Journal of Applied Genetics 44(2), 2003, pp. 197-207
Genetic basis of autosomal dominant nocturnal frontal lobe epilepsy
Agata ROZYCKA, Wieslaw H. TRZECIAK
Abstract: In this review the current literature regarding autosomal dominant nocturnal frontal lobe epilepsy (ADNFLE) is presented and discussed. This disease is caused by mutations of genes coding for subunits of neuronal acetylcholine receptor comprising the sodium/potassium ion channel. To date, three types of mutations of the gene encoding ?4 subunit of acetylcholine receptor were described in multi-generation families in Australia, Spain, Norway and Japan. Two other types of mutations of the ß2 subunit were also reported in two families, one from Italy and the other from Scotland. Mutations were caused by substitutions of a single nucleotide or by several-nucleotide insertions and result in a decrease or an increase in the activity of the receptor, or its changes in the affinity to the ligand. Recent advances in molecular genetics have provided the means for a better understanding of human epileptogenesis at a molecular level, which facilitates clinical diagnosis and provides a more rational basis of therapy of this form of epilepsy.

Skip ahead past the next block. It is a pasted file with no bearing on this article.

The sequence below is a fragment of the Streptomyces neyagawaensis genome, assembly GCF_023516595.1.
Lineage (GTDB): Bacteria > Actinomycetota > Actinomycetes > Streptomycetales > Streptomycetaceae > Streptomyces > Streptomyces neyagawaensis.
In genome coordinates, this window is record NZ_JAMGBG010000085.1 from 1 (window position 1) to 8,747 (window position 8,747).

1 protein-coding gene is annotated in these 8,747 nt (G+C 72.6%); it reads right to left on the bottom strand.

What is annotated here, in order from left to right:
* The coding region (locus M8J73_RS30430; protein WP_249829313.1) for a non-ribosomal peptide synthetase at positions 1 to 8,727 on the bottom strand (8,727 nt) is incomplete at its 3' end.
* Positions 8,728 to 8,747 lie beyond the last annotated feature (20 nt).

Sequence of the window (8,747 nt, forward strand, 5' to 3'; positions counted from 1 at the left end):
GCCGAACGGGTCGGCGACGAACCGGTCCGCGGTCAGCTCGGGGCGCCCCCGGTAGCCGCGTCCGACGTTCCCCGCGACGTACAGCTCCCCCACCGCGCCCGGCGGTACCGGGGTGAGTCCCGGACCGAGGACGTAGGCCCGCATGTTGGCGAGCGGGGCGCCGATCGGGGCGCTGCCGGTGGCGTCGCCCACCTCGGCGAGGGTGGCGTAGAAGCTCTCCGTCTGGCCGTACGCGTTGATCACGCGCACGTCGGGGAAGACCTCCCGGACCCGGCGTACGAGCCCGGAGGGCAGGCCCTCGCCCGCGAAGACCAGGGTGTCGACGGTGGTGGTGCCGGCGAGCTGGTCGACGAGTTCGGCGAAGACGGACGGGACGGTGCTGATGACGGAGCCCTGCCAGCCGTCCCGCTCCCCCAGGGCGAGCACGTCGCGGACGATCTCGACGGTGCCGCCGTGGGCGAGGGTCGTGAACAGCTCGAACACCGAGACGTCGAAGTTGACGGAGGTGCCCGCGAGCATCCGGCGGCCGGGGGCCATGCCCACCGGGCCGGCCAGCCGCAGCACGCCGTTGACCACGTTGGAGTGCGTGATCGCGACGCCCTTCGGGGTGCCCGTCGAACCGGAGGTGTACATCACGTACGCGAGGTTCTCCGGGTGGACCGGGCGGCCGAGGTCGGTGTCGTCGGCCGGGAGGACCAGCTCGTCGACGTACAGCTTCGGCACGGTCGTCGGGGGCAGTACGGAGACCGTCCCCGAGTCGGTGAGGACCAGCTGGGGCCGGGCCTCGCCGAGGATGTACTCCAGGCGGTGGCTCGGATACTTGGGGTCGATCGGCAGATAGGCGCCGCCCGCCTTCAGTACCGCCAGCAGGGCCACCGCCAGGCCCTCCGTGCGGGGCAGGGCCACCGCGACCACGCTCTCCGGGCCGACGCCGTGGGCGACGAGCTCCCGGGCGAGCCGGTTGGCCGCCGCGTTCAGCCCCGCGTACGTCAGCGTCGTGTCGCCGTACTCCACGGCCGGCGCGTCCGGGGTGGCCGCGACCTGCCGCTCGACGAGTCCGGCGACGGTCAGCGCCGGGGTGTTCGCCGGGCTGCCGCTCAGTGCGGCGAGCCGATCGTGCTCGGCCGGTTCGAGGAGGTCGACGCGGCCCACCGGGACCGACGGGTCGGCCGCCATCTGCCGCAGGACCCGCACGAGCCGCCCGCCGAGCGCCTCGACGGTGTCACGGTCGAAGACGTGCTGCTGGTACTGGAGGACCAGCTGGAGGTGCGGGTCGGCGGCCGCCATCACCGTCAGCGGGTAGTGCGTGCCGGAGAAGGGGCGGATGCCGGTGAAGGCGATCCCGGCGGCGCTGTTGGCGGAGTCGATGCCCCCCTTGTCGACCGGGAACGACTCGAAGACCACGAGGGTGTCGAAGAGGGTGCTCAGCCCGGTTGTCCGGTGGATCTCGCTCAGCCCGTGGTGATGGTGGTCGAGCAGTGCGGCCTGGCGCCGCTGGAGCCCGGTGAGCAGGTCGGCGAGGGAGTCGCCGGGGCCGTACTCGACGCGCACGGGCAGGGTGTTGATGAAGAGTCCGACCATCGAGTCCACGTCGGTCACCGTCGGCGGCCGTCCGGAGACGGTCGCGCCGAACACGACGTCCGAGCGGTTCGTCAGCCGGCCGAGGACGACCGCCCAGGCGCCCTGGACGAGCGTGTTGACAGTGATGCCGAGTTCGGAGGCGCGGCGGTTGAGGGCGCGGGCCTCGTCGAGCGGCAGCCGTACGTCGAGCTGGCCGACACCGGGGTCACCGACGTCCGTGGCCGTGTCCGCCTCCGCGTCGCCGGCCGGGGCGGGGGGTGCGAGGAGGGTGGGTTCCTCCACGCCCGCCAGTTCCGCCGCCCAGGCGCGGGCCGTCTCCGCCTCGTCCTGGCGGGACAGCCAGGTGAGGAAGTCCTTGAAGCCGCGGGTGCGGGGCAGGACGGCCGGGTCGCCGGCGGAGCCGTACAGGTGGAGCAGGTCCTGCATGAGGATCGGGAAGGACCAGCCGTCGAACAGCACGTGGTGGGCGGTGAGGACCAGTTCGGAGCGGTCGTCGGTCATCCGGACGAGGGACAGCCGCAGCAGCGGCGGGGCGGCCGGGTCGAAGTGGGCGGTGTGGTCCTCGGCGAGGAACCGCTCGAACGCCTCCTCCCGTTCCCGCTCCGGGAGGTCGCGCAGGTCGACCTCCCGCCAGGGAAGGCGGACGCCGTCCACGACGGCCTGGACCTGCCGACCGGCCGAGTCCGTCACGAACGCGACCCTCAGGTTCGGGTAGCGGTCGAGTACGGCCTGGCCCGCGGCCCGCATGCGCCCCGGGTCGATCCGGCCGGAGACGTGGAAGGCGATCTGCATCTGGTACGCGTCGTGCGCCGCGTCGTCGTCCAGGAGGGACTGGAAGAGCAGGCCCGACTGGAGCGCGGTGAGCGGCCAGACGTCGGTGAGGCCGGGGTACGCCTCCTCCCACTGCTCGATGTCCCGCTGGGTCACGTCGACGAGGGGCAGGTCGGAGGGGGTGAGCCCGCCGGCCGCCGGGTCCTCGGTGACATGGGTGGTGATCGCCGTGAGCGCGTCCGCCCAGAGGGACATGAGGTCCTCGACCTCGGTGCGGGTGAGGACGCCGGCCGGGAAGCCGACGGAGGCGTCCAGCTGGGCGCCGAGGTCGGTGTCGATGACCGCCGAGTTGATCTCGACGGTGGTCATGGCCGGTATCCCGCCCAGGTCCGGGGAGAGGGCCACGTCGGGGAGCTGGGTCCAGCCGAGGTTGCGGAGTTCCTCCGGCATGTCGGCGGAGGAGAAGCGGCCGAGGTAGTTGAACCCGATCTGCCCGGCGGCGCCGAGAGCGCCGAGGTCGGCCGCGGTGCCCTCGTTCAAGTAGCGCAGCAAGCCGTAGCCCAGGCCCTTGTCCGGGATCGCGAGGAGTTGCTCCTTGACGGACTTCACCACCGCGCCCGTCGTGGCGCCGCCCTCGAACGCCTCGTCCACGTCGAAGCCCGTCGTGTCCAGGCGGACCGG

Key words: sodium-potassium channel, neuronal nicotinic acetylcholine receptor, nocturnal frontal lobe epilepsy.
Correspondence: W.H. TRZECIAK, Department of Biochemistry and Molecular Biology, K. Marcinkowski University of Medical Sciences, ul. Swiecickiego 6, 60-781 Poznan, Poland, e-mail: firstname.lastname@example.org
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